If you are a Math Teacher in the state of Georgia, chances are, you fall into one of the following categories: (1) Your district (or charter school) strictly adheres to the state’s pacing guide; or, (2) Your district (or charter school) gives you the flexibility to choose how you introduce and teach the Georgia Standards of Excellence for Math. If you are counted in the first group, I need to share something with you: The state’s Math pacing guide is ableist.
What is ableism and what does it have to do with Math?
Ableism is prejudice or discrimination against people with disabilities. Ableism can take the form of institutionalized discrimination, e.g., what we do (or do not do) in our classrooms and how we serve (or fail to serve) our students with disabilities. In this case, how we teach in our Math classrooms.
Georgia’s pacing guide dictates the amount of time Math Teachers spend teaching each unit. The first 4-5 weeks of the school year are allocated to Number System Fluency. My students and I spent twice the amount of allocated time on that unit, due to both skills gaps and their Specific Learning Disability (SLD) in Math. Midway through the semester, I accepted that we would lag behind the other classes.
Ultimately, my students dictate what they need. It is my job to make sure they get it, even if it takes several extra weeks and I panic about whether I am actually serving them well. Consequently, we also ended the first semester an entire unit behind the other classes. Again, if they do not have the requisite skills for the next unit, I cannot bulldoze my way through the standards simply for the sake of meeting a deadline that ignores students’ needs. It is unfair to students. More importantly, it does not adhere to the Least Restrictive Environment (LRE) promised under IDEA. Rushing through content is not least restrictive, for any child.
The expectation that students with Math-related disabilities (Dyscalculia) will ‘get’ the content at the same time as non-disabled students is, in and of itself, ableist. Our state’s standards focus on teaching algorithms; my students require visual representations, lots of repetition and ample opportunities for practice, as do many people with Dyscalculia. Guess which mathematical concept is the most difficult for people with Dyscalculia: NUMERACY. How crudely ironic that the Math topic which causes the most challenges is the same topic we teach first and a prerequisite for the remaining topics throughout the year? If, after 4-5 weeks of struggling through Numeracy, the kids still do not ‘get it’, chances are they will not ‘get’ much else out of the Math curriculum.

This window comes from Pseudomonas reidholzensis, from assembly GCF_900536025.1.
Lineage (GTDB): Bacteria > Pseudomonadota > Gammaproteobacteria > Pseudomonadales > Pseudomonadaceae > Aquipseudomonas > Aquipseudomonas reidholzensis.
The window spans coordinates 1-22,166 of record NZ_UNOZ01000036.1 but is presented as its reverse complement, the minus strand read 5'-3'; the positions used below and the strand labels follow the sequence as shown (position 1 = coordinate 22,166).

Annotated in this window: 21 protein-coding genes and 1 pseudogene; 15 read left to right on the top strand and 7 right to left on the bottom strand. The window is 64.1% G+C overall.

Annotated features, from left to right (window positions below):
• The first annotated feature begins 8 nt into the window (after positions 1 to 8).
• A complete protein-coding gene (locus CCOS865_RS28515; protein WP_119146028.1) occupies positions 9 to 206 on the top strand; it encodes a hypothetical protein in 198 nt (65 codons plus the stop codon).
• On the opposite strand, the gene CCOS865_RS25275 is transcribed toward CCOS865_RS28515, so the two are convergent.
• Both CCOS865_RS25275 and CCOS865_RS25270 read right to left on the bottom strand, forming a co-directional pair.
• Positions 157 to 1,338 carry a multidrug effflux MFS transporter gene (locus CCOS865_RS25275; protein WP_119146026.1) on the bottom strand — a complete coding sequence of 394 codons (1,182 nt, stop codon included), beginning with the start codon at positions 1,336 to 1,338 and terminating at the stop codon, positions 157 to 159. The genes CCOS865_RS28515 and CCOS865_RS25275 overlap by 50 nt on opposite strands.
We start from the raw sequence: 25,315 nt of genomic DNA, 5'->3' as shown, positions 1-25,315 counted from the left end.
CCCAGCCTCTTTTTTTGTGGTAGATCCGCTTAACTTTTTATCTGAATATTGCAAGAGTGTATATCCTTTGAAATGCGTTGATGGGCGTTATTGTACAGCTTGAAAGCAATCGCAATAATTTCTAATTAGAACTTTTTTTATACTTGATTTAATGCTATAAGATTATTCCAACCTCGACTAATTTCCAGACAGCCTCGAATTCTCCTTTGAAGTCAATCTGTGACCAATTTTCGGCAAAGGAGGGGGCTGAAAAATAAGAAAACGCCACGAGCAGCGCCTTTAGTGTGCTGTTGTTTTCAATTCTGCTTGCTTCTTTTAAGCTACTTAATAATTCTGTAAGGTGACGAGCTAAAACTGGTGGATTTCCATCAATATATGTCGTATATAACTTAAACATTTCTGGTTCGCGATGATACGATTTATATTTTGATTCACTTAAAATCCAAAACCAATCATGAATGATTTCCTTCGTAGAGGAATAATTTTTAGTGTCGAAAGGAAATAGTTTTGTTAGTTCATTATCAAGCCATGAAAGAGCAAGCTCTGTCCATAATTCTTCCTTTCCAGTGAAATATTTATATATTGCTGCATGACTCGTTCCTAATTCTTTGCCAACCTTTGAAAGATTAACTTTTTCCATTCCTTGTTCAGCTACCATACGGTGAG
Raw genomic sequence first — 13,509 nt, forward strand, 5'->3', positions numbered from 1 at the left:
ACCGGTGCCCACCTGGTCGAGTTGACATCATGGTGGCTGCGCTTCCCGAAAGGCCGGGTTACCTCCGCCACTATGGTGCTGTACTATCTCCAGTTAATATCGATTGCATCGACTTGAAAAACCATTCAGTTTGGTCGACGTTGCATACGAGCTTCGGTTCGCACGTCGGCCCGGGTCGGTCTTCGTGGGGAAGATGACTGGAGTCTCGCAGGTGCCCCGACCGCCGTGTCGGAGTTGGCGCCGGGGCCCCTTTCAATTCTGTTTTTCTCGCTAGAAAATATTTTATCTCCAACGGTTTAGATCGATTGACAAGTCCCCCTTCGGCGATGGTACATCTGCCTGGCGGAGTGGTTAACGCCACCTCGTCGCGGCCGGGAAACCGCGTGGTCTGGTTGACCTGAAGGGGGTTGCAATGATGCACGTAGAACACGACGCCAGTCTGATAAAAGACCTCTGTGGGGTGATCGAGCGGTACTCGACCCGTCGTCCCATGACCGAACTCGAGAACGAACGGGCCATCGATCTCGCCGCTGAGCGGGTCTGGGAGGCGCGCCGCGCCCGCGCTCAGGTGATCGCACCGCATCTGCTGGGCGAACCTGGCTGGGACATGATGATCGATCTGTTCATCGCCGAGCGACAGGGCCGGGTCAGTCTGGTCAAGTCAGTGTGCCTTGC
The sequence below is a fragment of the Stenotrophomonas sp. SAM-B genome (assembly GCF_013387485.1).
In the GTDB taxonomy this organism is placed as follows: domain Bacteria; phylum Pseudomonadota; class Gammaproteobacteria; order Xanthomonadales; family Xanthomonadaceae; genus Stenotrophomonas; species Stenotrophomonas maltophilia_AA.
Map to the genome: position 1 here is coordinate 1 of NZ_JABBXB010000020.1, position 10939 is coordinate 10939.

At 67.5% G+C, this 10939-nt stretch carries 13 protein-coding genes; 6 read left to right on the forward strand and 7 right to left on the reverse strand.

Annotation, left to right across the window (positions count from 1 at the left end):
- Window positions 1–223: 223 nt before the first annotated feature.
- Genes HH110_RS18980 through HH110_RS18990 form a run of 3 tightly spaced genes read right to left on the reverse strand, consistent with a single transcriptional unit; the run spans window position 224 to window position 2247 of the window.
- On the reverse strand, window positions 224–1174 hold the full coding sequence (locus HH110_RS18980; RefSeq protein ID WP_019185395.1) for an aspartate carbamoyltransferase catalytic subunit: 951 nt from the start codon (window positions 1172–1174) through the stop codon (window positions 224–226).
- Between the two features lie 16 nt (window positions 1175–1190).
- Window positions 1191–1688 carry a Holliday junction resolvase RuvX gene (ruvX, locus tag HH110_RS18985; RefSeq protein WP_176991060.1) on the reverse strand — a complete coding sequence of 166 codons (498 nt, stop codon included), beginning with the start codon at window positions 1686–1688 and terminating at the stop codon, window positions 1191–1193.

Our state education officials need to recognize both the existence and presence of Dyscalculia in our students. We need to begin meaningful conversations about the shifts necessary to effectively teach Math to all of Georgia’s students. It is time for us to pushback.
If you are a Georgia Math Teacher, please share how you creatively circumvent the pacing guide, especially when you recognize that your students (all of them) struggle with Number Fluency. I would be especially interested in hearing from General Education Teachers who CoTeach: How are you serving your students with Math Disabilities?
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[…] Dyscalculia is the Learning Disability you’ve probably never heard of, despite the fact that 5-10% of the population has it. Based on the challenges non-identified students experience, I believe there are more kids (and adults) with Dyscalculia. We simply characterize their struggles as ‘Math anxiety’; at least, in this country. Based on conversations had with U.S. teachers, few are aware of the existence of Dyscalculia. They are unable to identify the characteristics exhibited by students who may have it. Compounded by a lack of training on Dyscalculia, many teachers adhere to a pacing guide that does not allow time for remediation or accommodations. […]